Netflix: Developing, Deploying, and Supporting Software According to the Way of the Cloud
Monday, December 12, 2011 at 9:05AM
Todd Hoff in Strategy, netflix

At a Cloud Computing Meetup, Siddharth "Sid" Anand of Netflix, backed by a merry band of Netflixians, gave an interesting talk: Keeping Movies Running Amid Thunderstorms. While the talk gave a good overview of their move to the cloud, issues with capacity planning, thundering herds, latency problems, and simian armageddon, I found myself most taken with how they handle software deployment in the cloud.

I've worked on half a dozen or more build and deployment systems, some small, some quite large, but never for a large organization like Netflix in the cloud. The cloud has this amazing capability that has never existed before that enables a novel approach to fault-tolerant software deployments: the ability to spin up huge numbers of instances to completely run a new release while running the old release at the same time.

The process goes something like: 

Previously:

The cloud makes both of these concerns old school. The elasticity of the cloud (blah blah) makes spinning up enough instances for a hosting a new release both affordable and easy. The load balancer infrastructure in the cloud both has an API and is usually under programmer control, so programmers can mess everything up with abandon.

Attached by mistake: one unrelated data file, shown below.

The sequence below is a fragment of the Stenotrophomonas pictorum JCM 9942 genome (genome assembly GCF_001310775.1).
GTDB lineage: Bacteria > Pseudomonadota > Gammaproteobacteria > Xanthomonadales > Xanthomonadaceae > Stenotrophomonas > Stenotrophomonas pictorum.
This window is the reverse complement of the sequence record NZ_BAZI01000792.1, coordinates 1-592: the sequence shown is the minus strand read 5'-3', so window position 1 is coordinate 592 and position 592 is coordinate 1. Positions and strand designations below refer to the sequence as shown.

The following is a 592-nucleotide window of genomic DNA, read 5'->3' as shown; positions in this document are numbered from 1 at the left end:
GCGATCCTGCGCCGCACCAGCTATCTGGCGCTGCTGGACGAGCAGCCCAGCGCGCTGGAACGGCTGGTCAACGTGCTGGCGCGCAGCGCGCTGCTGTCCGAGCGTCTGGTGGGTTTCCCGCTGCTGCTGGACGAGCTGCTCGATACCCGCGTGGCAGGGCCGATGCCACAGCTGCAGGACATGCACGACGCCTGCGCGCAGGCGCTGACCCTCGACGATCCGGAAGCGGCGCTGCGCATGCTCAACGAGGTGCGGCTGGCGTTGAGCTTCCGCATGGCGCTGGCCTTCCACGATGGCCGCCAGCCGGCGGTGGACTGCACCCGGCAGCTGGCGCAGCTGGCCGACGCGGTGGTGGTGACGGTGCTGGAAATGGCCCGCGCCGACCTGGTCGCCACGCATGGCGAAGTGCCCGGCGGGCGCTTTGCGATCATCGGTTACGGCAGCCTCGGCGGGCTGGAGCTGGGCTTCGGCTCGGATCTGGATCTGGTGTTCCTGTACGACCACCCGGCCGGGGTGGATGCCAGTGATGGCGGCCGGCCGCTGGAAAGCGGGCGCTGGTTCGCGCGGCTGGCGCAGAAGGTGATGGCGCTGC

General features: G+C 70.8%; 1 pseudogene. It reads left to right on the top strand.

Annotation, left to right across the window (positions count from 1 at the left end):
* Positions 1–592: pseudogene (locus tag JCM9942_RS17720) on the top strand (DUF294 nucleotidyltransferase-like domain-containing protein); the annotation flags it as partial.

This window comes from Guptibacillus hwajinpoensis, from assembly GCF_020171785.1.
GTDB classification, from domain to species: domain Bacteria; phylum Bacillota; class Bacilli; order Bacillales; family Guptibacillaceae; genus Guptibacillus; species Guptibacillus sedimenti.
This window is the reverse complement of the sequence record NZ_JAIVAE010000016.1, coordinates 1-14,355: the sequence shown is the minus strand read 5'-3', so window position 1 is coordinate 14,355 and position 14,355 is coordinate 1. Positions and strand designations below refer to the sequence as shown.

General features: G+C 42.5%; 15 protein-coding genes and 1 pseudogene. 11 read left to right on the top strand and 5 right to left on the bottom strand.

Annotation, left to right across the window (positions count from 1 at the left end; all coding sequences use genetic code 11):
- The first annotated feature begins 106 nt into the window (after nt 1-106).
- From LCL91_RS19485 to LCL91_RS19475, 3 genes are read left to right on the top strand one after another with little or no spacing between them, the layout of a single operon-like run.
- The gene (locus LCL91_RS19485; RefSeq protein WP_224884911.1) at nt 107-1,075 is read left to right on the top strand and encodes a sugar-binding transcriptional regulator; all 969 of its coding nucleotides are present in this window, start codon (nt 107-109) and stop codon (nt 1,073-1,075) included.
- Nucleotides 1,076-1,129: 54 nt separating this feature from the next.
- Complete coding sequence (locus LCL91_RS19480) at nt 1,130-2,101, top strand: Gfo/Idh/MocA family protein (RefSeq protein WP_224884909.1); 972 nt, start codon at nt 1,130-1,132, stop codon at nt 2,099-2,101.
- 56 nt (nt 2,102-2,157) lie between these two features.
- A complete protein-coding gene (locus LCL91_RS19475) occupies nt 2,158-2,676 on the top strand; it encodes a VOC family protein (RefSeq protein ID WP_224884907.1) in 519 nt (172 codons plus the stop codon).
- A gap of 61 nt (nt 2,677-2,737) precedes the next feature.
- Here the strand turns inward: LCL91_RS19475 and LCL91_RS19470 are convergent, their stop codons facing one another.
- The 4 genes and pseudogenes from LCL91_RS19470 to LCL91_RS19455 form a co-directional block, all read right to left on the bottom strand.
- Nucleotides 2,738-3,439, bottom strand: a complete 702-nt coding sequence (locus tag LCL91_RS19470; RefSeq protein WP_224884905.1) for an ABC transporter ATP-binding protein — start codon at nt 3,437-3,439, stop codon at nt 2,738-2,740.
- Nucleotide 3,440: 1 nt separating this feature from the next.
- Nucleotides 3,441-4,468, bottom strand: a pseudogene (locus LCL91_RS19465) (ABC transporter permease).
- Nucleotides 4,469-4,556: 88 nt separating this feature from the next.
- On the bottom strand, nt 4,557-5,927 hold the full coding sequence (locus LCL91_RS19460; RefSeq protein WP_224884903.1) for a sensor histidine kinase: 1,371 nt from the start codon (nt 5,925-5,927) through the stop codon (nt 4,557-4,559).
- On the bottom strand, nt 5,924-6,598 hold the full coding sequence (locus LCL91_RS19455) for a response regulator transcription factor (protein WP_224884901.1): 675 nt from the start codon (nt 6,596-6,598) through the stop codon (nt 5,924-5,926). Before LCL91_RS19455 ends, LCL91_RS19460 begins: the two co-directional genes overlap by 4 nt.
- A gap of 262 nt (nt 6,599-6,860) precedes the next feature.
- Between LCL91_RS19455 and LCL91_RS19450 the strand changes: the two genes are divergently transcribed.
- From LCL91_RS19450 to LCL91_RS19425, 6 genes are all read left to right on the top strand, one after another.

You might at this point raise your hand and say: what about that database? Schema migration issues are always a pain, so this approach does not apply to the database. The database service layer still uses a rolling upgrade path, but it is hidden behind an API and load balancer so the process is somewhat less painful to clients.

How Netflix's Team Organization Implies a Software Architecture and Policies

Netflix has some attributes about their software team infrastructure and software architecture that makes this approach a good fit for them:

Use Load Balancers for Isolation

Their architecture is divided into layers: an Internet facing Edge layer; Middle layer serving the edge layer; Backend layer. All this rests on Amazon services. Each layer is fronted by a load balancer and each layer has the ultimate goal of being auto scaling. 

The load balancer allows the isolation of components. It's possible to spin up a parallel cluster and route requests behind the load balancer without any other service layer having an idea that it is being done.

For the Internet facing services they use Amazon's load balancers because they have public IP addresses. For the other layers they use their own service discovery service which handles load balancing internally.

 

Function follows form. We conform to and innovate on the capabilities of the underlying system and our forms eventually come to reflect that function. It will be curious to see how experience in the cloud will cause changes in long held development practices. That's the Way of the Cloud.

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